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The Greatest Game This work has been published in the Teen Ink monthly print magazine.

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   This was what we wentfor. This was what would decide if we were the best team in the nation. It wouldall come down to who wanted it more. Our team was in the championship game of theUSA Junior National Volleyball Championships.

Our coach gave us apre-game pep talk, and then we walked cautiously into the New Orleans Con-ventionCenter. We gawked in awe as we stepped into the massive gymnasium. All 50 courtswere in use, and the place was filled with the sound of high-pitched whistles andshoes screeching against the floor.

Our team gathered on court number one.We were the center of it all. Our hearts were beating so fast it sounded as ifthey were humming. But they slowed and sank when we caught a glimpse of the teamwe were to play. Almost everyone on the team was six feet tall, with verticaljumps of at least a foot-and-a-half.

Taking the court, we started ourwarm-up drills. We suddenly felt about as small as possible. As I ran after awild ball that had gone onto another court, I caught a quick glimpse of the prize- the biggest trophy my eyes had ever seen. The three-foot tall, shiny goldtrophy was all I could concentrate on. I forgot where I was and what I had beendoing. One of my teammates had to come get me.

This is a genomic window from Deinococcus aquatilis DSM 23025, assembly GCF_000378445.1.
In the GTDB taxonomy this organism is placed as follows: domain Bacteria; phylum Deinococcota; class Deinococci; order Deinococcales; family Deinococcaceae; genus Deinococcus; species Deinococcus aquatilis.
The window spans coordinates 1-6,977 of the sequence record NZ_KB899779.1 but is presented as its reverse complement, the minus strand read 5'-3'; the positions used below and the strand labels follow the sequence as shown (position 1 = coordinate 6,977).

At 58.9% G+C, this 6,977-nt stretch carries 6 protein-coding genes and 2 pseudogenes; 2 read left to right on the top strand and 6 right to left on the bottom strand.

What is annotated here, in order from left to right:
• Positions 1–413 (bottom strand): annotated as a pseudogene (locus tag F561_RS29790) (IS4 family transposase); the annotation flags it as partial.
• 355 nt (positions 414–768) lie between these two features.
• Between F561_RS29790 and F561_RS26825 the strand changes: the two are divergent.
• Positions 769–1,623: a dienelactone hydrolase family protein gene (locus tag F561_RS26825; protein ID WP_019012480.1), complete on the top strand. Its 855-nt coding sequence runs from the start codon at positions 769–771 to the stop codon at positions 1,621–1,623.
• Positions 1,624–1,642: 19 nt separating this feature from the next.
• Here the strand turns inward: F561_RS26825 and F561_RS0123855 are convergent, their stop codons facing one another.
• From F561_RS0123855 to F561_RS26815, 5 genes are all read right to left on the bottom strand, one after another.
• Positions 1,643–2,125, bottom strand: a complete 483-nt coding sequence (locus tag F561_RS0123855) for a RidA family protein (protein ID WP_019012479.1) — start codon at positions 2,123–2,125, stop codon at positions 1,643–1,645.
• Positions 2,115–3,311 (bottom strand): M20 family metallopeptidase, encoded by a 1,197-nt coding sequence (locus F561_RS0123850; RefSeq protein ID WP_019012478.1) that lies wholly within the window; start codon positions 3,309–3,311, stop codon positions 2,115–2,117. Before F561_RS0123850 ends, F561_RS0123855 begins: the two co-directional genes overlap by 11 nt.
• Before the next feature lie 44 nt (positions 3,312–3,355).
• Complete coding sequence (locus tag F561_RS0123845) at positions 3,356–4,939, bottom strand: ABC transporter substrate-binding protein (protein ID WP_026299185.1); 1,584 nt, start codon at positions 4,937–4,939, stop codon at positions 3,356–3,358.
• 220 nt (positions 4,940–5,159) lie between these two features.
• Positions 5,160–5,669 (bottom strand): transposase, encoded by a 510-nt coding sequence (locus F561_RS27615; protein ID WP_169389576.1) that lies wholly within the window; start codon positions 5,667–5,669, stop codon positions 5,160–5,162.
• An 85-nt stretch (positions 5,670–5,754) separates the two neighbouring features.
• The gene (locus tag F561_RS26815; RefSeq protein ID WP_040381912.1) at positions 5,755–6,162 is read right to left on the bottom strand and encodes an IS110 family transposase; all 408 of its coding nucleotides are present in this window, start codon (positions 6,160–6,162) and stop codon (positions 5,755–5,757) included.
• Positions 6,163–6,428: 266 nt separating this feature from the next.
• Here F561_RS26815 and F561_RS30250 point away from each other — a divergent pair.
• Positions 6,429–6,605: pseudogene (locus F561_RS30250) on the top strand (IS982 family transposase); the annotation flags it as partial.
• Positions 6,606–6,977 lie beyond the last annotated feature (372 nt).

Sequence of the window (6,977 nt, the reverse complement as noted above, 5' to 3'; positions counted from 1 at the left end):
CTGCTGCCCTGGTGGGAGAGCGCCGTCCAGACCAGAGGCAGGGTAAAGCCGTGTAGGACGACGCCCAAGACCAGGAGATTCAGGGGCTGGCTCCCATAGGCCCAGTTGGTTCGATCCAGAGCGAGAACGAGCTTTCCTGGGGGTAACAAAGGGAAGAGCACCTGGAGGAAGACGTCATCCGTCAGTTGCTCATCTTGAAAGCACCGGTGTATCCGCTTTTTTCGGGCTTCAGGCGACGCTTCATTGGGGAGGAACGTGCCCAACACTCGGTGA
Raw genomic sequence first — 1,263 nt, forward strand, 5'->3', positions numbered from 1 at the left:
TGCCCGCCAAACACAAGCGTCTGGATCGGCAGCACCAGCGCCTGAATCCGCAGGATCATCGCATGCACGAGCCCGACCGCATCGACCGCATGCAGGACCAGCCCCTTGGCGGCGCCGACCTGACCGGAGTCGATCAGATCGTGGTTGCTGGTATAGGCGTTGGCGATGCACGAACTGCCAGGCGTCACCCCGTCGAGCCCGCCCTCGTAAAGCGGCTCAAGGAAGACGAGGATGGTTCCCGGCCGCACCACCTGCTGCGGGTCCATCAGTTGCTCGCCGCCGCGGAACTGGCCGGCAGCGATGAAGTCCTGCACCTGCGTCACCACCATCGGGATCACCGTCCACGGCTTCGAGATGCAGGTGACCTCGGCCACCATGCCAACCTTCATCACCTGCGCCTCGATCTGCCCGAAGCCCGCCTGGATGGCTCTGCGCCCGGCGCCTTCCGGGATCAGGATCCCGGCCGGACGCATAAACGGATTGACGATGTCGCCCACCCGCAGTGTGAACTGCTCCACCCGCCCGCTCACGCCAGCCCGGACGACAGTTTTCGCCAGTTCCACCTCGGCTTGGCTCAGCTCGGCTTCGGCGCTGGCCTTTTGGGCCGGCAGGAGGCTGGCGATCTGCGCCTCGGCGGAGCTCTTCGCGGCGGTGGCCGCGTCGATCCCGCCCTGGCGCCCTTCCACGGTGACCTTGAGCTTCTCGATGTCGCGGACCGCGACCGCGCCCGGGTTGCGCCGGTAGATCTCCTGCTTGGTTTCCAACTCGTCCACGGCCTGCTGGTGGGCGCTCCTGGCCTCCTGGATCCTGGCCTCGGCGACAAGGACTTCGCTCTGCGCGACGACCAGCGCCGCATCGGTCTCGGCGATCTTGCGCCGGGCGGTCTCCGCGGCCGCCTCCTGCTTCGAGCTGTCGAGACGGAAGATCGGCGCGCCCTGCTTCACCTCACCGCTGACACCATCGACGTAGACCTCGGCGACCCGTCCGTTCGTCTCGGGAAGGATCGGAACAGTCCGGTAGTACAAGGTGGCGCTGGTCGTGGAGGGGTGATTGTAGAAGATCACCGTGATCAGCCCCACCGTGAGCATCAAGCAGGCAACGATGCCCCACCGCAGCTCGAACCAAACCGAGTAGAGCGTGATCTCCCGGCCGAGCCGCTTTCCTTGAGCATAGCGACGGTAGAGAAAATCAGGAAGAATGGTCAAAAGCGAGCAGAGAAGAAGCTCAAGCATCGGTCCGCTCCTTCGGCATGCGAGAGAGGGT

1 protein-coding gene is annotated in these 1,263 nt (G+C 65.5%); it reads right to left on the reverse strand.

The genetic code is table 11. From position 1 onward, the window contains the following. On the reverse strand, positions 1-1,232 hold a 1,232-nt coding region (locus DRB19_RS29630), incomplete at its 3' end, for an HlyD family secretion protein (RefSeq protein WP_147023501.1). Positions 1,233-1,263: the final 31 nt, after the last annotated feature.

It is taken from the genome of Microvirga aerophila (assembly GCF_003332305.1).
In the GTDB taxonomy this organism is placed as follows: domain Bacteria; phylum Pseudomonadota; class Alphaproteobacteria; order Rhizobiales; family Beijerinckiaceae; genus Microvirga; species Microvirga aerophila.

"Will Sports Courtskindly get off the court so Power 13 can warm up? The championship game willstart in five minutes. Thank you," the announcer proclaimed. We were told towatch the opposition warm up, but again, my mind drifted to the massivetrophy.

When we took the court, we all shook hands. I walked back to theline and took my place to serve. I held the brand-new ball. I raised my hand andwaited impatiently for the referee's shrill whistle. It came, and I tossed theball high in the air and made solid contact.

We had momentum right awayand scored the first of 15 points. After that, everything went wrong. We startedmissing serves and calls. We weren't communicating.

As we watched Power 13jump up and down for joy after their 15-11 win, our heads hung, and some of usmay have shed a tear. They received the glorious trophy, and all we could do wasapplaud. They had earned it. In the end, it doesn't matter that we didn't get thetrophy. All that matters is that the only game we lost was to the best team inthe nation.




This work has been published in the Teen Ink monthly print magazine. This piece has been published in Teen Ink’s monthly print magazine.




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